600 pounds of 'kush' seized, two men arrested

- During a joint news conference on Thursday afternoon, Houston Mayor Sylvester Turner, Houston Police Department Chief Art Acevedo and Harris County District Attorney Kim Ogg announced the seizure of 600 pounds of synthetic cannabinoid, known as 'kush,' with a street value of more than $2.5 million.

Mohamed Ebrahim Moton, 47, and Ataur Rehman Malik, 38, were arrested following an investigation into the manufacturing and distribution of synthetic cannabinoids in the Houston area. Both men are charged with delivery of synthetic cannabinoids. 

The HPD Narcotics Division conducted the seizure.

Anyone who suspects that convenience stores or dealers are trying to sell kush should report them to the HPD Narcotics Division by visiting stopdrugshouston.org.

 

The HPD Narcotics Division initiated an investigation in September 2016 that identified an organization involved in the manufacturing and distribution of 'kush' in the Houston, Corpus Christi and Austin areas. Investigators later identified Moton as a suspect in the case.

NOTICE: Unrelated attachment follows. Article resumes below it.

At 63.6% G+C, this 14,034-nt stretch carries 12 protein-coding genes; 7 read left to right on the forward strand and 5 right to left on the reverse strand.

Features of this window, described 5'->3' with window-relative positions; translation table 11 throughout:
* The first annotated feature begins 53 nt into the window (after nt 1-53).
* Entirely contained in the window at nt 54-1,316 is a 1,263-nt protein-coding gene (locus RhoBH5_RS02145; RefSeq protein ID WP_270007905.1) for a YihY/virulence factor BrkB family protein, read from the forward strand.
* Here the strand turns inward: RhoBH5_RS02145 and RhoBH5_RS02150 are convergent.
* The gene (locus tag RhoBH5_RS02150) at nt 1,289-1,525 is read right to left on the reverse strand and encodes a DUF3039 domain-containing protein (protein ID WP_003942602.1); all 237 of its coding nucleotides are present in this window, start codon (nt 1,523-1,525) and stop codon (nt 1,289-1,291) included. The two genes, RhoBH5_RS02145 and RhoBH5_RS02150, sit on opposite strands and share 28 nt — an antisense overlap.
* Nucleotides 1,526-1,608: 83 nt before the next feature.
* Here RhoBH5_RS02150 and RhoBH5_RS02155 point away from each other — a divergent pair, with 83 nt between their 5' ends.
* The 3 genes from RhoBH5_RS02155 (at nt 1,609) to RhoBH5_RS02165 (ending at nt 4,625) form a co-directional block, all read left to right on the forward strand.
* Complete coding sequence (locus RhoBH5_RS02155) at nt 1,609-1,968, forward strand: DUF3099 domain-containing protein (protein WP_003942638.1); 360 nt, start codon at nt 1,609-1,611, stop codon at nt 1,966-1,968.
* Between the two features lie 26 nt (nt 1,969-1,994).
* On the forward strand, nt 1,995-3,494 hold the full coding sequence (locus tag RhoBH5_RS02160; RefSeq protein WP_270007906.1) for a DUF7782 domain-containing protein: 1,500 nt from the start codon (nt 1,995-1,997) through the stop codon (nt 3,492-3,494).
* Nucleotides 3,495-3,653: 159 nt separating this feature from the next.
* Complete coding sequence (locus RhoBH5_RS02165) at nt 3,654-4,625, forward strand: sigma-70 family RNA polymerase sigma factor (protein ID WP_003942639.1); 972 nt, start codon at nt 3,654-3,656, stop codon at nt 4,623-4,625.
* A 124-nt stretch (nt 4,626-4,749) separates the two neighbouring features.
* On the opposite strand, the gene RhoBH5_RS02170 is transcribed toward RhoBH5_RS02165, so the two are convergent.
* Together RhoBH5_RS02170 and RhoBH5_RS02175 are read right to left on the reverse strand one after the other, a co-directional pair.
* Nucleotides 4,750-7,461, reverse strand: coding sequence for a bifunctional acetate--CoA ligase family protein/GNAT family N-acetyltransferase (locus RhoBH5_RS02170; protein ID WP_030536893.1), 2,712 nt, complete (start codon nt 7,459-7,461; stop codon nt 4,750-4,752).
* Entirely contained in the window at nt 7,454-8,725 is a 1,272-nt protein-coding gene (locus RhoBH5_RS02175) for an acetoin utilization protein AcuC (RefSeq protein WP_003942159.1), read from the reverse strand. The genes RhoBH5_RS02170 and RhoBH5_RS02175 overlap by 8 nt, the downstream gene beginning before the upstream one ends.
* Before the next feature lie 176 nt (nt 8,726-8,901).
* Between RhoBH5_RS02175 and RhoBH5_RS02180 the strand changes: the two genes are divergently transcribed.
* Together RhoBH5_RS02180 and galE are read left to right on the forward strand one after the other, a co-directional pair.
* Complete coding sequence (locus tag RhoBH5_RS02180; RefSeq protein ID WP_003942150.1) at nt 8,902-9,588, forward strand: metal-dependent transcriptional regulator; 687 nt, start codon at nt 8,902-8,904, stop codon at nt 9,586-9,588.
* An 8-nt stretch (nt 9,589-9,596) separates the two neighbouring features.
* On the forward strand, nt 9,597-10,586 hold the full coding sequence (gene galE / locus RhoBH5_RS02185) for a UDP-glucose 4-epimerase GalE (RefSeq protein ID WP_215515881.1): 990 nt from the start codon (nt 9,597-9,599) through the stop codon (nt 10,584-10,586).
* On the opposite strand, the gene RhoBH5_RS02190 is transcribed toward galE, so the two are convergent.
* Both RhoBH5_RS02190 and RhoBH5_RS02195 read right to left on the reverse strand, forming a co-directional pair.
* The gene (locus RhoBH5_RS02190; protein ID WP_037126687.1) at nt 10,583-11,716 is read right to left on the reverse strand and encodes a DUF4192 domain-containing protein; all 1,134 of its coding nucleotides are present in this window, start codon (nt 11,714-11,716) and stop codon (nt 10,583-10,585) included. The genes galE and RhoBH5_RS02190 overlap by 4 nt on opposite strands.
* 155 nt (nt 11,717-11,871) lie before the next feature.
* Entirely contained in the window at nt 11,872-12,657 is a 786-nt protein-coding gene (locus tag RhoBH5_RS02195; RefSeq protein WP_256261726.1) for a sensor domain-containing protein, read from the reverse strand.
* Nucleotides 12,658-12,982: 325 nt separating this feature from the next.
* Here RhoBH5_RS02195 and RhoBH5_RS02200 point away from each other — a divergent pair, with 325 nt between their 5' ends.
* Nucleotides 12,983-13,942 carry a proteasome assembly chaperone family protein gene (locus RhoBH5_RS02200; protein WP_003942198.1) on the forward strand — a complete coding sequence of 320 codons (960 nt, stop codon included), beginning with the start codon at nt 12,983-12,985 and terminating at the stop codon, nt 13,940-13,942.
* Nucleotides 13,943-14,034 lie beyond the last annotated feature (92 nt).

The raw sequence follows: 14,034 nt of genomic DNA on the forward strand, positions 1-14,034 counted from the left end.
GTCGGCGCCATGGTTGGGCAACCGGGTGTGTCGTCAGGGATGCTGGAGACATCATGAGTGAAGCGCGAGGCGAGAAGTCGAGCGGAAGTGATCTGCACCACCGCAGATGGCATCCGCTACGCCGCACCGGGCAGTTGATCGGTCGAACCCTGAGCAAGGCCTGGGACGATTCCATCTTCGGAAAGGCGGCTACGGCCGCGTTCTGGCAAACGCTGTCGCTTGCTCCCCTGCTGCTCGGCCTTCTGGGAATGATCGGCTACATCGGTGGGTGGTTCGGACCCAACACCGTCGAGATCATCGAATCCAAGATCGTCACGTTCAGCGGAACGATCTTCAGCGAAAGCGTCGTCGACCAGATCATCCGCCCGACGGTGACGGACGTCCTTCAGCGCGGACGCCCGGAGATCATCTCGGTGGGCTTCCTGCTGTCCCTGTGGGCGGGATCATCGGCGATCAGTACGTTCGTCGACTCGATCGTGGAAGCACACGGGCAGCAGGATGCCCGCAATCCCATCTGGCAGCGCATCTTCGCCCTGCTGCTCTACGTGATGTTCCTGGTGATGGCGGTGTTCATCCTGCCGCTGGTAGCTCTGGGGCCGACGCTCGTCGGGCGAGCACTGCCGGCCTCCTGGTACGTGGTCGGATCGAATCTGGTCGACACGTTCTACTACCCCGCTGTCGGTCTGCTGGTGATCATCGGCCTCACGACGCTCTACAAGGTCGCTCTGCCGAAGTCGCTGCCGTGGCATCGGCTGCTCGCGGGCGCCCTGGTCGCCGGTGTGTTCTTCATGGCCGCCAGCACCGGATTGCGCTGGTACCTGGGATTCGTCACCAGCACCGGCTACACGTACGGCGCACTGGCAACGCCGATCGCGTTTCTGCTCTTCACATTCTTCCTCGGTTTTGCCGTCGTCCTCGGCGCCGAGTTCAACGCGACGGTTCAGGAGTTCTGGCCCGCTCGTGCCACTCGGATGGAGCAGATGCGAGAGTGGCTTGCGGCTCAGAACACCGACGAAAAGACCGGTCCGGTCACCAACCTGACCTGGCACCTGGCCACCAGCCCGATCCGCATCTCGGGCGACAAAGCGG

Investigators conducted an undercover operation on Feb. 10 at an apartment complex on Bissonnet Street where Moton was observed carrying two large trash bags, later determined to contain 'kush' and placed them into the trunk of a vehicle parked at the location. Investigators later witnessed Malik approach the vehicle, open the trunk and remove the contents. Malik then conducted a narcotics transaction with a unknown individual. 

HPD Narcotics Division investigators executed an arrest warrant at a home on Mulholland Drive near Keegan Road in southwest Houston on Tuesday. They took Moton into custody. During the operation, investigators found around 550 pounds of 'kush' being prepared for distribution and other narcotics paraphernalia. In addition, they recovered ten pounds of 'kush' at various storage units identified during the investigation. 

Malik was taken into custody on Wednesday following the execution of an arrest warrant, where a weapon and currency were also recovered. 

Some of the 'kush' tested positive for paint thinner, a poisonous substance, that was manufactured in a home.


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